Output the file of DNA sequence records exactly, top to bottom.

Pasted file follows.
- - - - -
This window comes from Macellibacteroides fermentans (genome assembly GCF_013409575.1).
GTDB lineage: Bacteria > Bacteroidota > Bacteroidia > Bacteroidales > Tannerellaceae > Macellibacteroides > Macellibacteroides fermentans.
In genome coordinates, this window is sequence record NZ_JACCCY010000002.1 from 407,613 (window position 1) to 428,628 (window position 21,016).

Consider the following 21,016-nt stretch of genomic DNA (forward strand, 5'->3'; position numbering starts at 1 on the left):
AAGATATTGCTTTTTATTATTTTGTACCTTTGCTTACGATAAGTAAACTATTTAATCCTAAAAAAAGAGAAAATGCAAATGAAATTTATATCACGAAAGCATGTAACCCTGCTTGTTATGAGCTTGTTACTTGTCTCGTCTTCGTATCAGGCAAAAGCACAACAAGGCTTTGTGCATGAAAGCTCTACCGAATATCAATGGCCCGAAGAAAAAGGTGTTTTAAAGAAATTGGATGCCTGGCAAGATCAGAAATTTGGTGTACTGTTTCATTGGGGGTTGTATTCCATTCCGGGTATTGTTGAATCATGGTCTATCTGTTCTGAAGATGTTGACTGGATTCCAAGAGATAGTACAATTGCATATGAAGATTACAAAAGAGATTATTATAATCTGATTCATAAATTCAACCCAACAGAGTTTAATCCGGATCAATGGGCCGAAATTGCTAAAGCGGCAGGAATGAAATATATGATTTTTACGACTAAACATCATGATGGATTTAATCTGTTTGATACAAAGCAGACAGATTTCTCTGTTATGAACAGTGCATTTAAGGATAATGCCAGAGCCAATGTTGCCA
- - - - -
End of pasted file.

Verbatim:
This window comes from Macellibacteroides fermentans (genome assembly GCF_013409575.1).
GTDB lineage: Bacteria > Bacteroidota > Bacteroidia > Bacteroidales > Tannerellaceae > Macellibacteroides > Macellibacteroides fermentans.
In genome coordinates, this window is sequence record NZ_JACCCY010000002.1 from 407,613 (window position 1) to 428,628 (window position 21,016).

Consider the following 21,016-nt stretch of genomic DNA (forward strand, 5'->3'; position numbering starts at 1 on the left):
AAGATATTGCTTTTTATTATTTTGTACCTTTGCTTACGATAAGTAAACTATTTAATCCTAAAAAAAGAGAAAATGCAAATGAAATTTATATCACGAAAGCATGTAACCCTGCTTGTTATGAGCTTGTTACTTGTCTCGTCTTCGTATCAGGCAAAAGCACAACAAGGCTTTGTGCATGAAAGCTCTACCGAATATCAATGGCCCGAAGAAAAAGGTGTTTTAAAGAAATTGGATGCCTGGCAAGATCAGAAATTTGGTGTACTGTTTCATTGGGGGTTGTATTCCATTCCGGGTATTGTTGAATCATGGTCTATCTGTTCTGAAGATGTTGACTGGATTCCAAGAGATAGTACAATTGCATATGAAGATTACAAAAGAGATTATTATAATCTGATTCATAAATTCAACCCAACAGAGTTTAATCCGGATCAATGGGCCGAAATTGCTAAAGCGGCAGGAATGAAATATATGATTTTTACGACTAAACATCATGATGGATTTAATCTGTTTGATACAAAGCAGACAGATTTCTCTGTTATGAACAGTGCATTTAAGGATAATGCCAGAGCCAATGTTGCCA